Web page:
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Mining in Finland

The significance of mining 

Mining is important for society, as it produces mineral concentrates for industrial use. As a provider of raw materials necessary for industry, mining is an enabler of our modern lifestyle.  Recycling and the circular economy alone are not enough to meet the growing demand for industrial raw materials. Mining products are used in many sectors of society, such as water treatment, cosmetic products, thermal insulation, the manufacture of glass and porcelain, and the production of the electronics that we use every day. 

We create value with our operations by also transforming natural resources into wealth that, as an investment target, withstands the fluctuations of world politics and brings wealth and well-being to Finland. Gold as an investment target and source of wealth has not lost its value over the centuries. 

Mines and the environ­ment

The environmental impacts of mining can be reduced significantly by engaging in sustainable mining operations. This means, for example, good planning throughout the life cycle of mining operations, from exploration to production and aftercare. The mining industry in Finland is regulated by the Mining Act and a number of other laws, such as the Environmental Protection Act.

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The benefits of mining

The benefits of mining extend to society as a whole – and not just because of the minerals it produces. The mining industry has an important employment impact. In Finland, mining is often practised in less populated areas. Mines create jobs and industry in the local communities.  Mining also ensures security of supply in crisis situations. In Finland, it is possible to produce all the metals that are critical to security of supply.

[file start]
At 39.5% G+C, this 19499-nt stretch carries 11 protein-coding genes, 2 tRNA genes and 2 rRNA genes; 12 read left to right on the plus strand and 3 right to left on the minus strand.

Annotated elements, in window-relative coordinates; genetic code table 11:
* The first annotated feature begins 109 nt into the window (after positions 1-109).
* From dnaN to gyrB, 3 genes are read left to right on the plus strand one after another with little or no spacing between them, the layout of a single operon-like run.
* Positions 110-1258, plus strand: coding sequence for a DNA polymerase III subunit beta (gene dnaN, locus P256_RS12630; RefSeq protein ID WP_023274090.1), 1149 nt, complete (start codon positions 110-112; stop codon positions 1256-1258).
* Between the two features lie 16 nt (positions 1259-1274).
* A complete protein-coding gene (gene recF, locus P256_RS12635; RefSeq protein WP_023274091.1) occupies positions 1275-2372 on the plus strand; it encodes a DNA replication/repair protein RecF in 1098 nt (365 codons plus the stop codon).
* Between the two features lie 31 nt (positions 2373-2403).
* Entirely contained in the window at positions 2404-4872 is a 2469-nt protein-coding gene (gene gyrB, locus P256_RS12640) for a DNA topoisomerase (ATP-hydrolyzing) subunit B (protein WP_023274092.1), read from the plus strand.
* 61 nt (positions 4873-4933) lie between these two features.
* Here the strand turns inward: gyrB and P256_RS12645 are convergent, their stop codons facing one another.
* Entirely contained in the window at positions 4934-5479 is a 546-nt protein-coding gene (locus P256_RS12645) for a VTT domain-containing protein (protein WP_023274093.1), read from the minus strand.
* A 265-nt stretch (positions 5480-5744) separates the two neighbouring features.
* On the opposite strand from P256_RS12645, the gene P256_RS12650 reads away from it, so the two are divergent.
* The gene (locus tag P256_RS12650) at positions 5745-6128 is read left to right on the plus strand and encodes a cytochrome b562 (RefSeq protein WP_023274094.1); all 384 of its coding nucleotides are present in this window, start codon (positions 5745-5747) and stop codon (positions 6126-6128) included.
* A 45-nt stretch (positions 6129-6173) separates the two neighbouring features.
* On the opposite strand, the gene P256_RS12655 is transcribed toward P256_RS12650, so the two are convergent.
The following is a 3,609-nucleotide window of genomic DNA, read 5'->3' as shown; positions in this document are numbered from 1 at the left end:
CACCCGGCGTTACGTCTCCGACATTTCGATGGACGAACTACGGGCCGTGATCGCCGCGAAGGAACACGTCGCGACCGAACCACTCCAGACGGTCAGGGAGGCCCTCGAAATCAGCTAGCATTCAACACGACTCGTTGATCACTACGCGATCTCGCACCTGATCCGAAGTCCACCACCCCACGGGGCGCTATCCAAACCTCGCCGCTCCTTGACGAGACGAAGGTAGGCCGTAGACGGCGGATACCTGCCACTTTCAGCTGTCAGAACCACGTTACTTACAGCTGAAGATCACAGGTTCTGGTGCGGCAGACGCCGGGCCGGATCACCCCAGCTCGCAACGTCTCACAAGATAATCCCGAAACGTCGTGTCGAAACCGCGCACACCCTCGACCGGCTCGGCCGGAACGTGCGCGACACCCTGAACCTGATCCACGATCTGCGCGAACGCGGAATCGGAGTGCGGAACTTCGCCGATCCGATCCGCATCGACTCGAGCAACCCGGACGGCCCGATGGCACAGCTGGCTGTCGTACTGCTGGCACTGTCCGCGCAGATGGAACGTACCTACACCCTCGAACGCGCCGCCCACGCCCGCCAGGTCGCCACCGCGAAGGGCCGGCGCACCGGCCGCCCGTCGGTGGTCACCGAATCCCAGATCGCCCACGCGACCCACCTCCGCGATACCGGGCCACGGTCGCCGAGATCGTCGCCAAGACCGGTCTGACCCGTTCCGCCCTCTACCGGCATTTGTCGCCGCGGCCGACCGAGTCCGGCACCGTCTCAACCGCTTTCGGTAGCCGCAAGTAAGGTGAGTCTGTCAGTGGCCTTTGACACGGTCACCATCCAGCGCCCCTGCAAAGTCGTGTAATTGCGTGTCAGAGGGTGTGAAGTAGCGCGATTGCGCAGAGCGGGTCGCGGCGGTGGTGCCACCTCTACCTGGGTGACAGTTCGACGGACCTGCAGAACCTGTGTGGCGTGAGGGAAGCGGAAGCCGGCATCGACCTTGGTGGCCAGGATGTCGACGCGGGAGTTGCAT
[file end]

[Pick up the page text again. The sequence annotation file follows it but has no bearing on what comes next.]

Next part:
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Research and development projects promote sustainable business operations 

The mining sector continuously develops processes that save the environment and improve water and land use. Key research and innovation partners include VTT and the Finnish Environment Institute. Research is also carried out on a wide scale in natural sciences, geology, engineering and other fields in universities, research institutes and companies.  

The development projects aim to reduce water consumption and tailings at mines by recycling process water and reusing solid waste that contains minerals. New methods for better land use planning have already been developed, and biochar-based life cycle management methods are being developed for the closure of extractive waste areas. Biochar is a good cover material that binds the surface of the extractive waste area and reduces environmental impacts by facilitating the greening of the site.